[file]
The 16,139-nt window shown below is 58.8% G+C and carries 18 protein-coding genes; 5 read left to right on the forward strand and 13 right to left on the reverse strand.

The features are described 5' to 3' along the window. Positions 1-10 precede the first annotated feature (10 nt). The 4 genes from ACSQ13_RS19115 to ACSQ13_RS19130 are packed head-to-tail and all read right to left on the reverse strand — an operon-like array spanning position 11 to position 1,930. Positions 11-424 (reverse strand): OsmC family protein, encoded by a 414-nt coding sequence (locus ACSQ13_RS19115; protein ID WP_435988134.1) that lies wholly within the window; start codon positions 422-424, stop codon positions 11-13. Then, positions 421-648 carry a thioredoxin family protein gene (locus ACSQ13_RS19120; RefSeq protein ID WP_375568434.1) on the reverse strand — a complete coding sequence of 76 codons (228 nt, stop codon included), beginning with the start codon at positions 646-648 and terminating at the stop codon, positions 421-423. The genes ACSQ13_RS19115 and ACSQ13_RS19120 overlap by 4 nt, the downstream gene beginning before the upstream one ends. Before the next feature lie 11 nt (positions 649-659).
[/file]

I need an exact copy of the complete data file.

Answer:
The 16,139-nt window shown below is 58.8% G+C and carries 18 protein-coding genes; 5 read left to right on the forward strand and 13 right to left on the reverse strand.

The features are described 5' to 3' along the window. Positions 1-10 precede the first annotated feature (10 nt). The 4 genes from ACSQ13_RS19115 to ACSQ13_RS19130 are packed head-to-tail and all read right to left on the reverse strand — an operon-like array spanning position 11 to position 1,930. Positions 11-424 (reverse strand): OsmC family protein, encoded by a 414-nt coding sequence (locus ACSQ13_RS19115; protein ID WP_435988134.1) that lies wholly within the window; start codon positions 422-424, stop codon positions 11-13. Then, positions 421-648 carry a thioredoxin family protein gene (locus ACSQ13_RS19120; RefSeq protein ID WP_375568434.1) on the reverse strand — a complete coding sequence of 76 codons (228 nt, stop codon included), beginning with the start codon at positions 646-648 and terminating at the stop codon, positions 421-423. The genes ACSQ13_RS19115 and ACSQ13_RS19120 overlap by 4 nt, the downstream gene beginning before the upstream one ends. Before the next feature lie 11 nt (positions 649-659).